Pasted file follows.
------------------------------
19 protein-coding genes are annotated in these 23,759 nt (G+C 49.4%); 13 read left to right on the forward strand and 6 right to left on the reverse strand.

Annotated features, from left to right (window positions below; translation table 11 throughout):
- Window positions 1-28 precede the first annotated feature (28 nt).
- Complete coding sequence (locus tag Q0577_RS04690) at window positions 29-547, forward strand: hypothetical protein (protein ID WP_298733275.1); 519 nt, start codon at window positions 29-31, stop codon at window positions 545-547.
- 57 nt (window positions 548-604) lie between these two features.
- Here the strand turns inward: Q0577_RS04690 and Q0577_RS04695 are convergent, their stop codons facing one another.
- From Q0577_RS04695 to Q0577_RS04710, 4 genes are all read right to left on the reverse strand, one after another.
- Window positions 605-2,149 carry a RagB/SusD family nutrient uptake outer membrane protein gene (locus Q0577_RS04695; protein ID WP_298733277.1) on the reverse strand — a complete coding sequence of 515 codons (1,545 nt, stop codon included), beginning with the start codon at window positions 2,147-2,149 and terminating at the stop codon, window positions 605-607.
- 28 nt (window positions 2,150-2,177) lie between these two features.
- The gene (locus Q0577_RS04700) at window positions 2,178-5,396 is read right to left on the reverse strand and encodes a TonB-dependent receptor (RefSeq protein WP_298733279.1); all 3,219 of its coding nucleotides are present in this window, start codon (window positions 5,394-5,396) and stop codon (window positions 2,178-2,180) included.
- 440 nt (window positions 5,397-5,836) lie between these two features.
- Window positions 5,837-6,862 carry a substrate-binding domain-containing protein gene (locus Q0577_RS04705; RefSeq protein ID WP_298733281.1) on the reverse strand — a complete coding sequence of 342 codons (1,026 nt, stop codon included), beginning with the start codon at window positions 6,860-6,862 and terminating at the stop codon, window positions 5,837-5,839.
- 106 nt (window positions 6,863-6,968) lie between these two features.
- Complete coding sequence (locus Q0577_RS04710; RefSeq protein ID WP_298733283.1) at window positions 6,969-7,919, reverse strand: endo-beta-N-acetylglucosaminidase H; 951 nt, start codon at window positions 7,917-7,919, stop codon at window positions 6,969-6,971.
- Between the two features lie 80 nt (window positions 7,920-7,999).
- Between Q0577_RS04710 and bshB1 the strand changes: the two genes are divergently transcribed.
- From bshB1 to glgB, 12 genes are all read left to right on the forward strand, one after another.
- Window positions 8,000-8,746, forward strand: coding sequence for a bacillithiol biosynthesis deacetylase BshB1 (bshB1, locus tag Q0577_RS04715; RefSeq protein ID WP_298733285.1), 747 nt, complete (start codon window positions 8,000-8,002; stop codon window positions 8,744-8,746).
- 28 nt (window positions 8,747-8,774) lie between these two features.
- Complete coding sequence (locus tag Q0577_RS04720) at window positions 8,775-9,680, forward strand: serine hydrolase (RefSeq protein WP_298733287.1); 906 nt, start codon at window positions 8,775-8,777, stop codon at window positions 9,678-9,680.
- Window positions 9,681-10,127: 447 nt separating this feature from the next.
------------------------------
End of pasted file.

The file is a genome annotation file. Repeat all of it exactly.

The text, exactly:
19 protein-coding genes are annotated in these 23,759 nt (G+C 49.4%); 13 read left to right on the forward strand and 6 right to left on the reverse strand.

Annotated features, from left to right (window positions below; translation table 11 throughout):
- Window positions 1-28 precede the first annotated feature (28 nt).
- Complete coding sequence (locus tag Q0577_RS04690) at window positions 29-547, forward strand: hypothetical protein (protein ID WP_298733275.1); 519 nt, start codon at window positions 29-31, stop codon at window positions 545-547.
- 57 nt (window positions 548-604) lie between these two features.
- Here the strand turns inward: Q0577_RS04690 and Q0577_RS04695 are convergent, their stop codons facing one another.
- From Q0577_RS04695 to Q0577_RS04710, 4 genes are all read right to left on the reverse strand, one after another.
- Window positions 605-2,149 carry a RagB/SusD family nutrient uptake outer membrane protein gene (locus Q0577_RS04695; protein ID WP_298733277.1) on the reverse strand — a complete coding sequence of 515 codons (1,545 nt, stop codon included), beginning with the start codon at window positions 2,147-2,149 and terminating at the stop codon, window positions 605-607.
- 28 nt (window positions 2,150-2,177) lie between these two features.
- The gene (locus Q0577_RS04700) at window positions 2,178-5,396 is read right to left on the reverse strand and encodes a TonB-dependent receptor (RefSeq protein WP_298733279.1); all 3,219 of its coding nucleotides are present in this window, start codon (window positions 5,394-5,396) and stop codon (window positions 2,178-2,180) included.
- 440 nt (window positions 5,397-5,836) lie between these two features.
- Window positions 5,837-6,862 carry a substrate-binding domain-containing protein gene (locus Q0577_RS04705; RefSeq protein ID WP_298733281.1) on the reverse strand — a complete coding sequence of 342 codons (1,026 nt, stop codon included), beginning with the start codon at window positions 6,860-6,862 and terminating at the stop codon, window positions 5,837-5,839.
- 106 nt (window positions 6,863-6,968) lie between these two features.
- Complete coding sequence (locus Q0577_RS04710; RefSeq protein ID WP_298733283.1) at window positions 6,969-7,919, reverse strand: endo-beta-N-acetylglucosaminidase H; 951 nt, start codon at window positions 7,917-7,919, stop codon at window positions 6,969-6,971.
- Between the two features lie 80 nt (window positions 7,920-7,999).
- Between Q0577_RS04710 and bshB1 the strand changes: the two genes are divergently transcribed.
- From bshB1 to glgB, 12 genes are all read left to right on the forward strand, one after another.
- Window positions 8,000-8,746, forward strand: coding sequence for a bacillithiol biosynthesis deacetylase BshB1 (bshB1, locus tag Q0577_RS04715; RefSeq protein ID WP_298733285.1), 747 nt, complete (start codon window positions 8,000-8,002; stop codon window positions 8,744-8,746).
- 28 nt (window positions 8,747-8,774) lie between these two features.
- Complete coding sequence (locus tag Q0577_RS04720) at window positions 8,775-9,680, forward strand: serine hydrolase (RefSeq protein WP_298733287.1); 906 nt, start codon at window positions 8,775-8,777, stop codon at window positions 9,678-9,680.
- Window positions 9,681-10,127: 447 nt separating this feature from the next.